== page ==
Let’s think of it as just buying a put on a house rather than on an index. I buy the house for $500,000; I put up $400,000 and so — I put up $100,000; the mortgage puts up $400,000. I’m underwater if the house drops $100,000. I’ve lost — my mortgage debt exceeds my — I don’t want that to happen, so why don’t I just buy a put on the house, which is a right to sell the house at $400,000 until some exercise date; then, I can’t possibly be underwater. If I ever decide to move or if it’s an American option, I can just — if the price of my house is less than $400,000, I’ll just exercise my put. There’s no way for me to get wiped out. In fact, I could buy a put at $450,000 and that way I would always be sure that I’d have $50,000 left. So, that’s the idea of using options as a hedging mechanism.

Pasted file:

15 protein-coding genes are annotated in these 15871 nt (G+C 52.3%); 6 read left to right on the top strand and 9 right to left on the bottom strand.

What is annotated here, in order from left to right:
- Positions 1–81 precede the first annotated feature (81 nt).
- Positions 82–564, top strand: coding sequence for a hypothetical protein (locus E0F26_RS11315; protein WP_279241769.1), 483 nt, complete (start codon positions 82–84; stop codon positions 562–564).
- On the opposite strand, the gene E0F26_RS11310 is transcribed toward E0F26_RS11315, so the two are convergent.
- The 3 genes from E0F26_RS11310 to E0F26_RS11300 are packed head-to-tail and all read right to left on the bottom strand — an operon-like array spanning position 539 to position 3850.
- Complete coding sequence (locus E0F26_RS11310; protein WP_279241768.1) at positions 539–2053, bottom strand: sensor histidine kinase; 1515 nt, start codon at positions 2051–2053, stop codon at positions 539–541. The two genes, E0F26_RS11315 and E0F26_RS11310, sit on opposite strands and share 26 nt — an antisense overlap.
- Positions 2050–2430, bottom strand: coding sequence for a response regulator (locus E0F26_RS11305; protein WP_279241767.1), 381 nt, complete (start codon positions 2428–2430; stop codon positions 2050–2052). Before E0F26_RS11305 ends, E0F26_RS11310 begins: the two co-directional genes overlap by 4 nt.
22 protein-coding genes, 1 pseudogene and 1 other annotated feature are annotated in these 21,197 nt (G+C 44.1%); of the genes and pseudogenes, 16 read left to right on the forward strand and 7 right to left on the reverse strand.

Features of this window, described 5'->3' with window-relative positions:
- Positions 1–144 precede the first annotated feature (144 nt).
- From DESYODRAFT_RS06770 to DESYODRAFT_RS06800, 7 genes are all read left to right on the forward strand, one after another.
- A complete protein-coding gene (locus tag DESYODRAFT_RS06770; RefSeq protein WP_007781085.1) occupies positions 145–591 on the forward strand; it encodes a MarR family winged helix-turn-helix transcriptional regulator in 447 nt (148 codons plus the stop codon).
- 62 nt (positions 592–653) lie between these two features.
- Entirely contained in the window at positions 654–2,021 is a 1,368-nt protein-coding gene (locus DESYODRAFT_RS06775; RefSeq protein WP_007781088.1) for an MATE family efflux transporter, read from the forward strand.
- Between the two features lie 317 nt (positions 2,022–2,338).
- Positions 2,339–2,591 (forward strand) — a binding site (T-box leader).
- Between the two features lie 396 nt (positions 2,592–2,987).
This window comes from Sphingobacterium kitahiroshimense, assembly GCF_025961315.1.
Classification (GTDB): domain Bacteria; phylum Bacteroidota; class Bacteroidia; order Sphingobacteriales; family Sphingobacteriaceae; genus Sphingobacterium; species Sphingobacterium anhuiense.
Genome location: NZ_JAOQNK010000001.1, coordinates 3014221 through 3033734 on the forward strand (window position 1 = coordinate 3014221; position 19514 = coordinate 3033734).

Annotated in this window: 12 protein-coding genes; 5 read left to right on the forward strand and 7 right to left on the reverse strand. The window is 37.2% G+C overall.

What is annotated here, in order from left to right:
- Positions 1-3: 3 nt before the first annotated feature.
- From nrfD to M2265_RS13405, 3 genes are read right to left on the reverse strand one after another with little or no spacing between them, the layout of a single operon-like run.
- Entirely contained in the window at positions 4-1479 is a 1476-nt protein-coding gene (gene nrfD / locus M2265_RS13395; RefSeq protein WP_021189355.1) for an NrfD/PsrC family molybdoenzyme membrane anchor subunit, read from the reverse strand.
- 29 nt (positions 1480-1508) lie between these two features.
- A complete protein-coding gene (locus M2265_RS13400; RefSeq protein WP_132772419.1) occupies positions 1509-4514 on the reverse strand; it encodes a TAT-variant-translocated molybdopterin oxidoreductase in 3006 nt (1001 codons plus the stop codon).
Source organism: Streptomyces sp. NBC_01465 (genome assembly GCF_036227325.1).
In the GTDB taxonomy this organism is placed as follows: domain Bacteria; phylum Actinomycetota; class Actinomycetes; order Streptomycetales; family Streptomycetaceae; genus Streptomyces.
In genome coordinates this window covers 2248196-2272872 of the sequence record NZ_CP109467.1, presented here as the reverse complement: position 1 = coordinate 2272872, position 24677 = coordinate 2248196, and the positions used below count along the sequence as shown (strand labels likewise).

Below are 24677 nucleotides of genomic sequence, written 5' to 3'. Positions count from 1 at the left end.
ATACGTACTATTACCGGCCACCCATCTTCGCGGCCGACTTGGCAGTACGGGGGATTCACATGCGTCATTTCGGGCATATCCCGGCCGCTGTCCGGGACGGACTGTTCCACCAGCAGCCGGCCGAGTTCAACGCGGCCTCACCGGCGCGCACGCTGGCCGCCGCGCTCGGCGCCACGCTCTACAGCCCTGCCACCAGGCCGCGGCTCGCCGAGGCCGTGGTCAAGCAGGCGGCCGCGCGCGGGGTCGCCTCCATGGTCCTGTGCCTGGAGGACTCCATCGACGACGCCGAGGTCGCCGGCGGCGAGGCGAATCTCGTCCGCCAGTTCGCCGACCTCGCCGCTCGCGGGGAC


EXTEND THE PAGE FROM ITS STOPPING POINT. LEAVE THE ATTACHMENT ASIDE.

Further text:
While I gave an example in terms of real estate and it’s not widely used that way, this same idea is used a lot by investors in other domains, so I think options have a very real risk management purpose. In a sense, an insurance contract is like a put option. If I buy fire insurance on my house, then it’s like buying a put option on my house, but it’s only exercisable if there’s a fire. What it says is, if my house burns down, the put option — I can sell whatever remains at a price, which is determined by the insurance contract; it’s the same as a put option. Insurance is not fundamentally different from finance. We’ve had a little trouble deciding whether we want home equity insurance or just puts — home equity puts — so we’ve created the puts. At some point, we want to also create insurance on homes, someday; I hope that happens. There is no home equity insurance.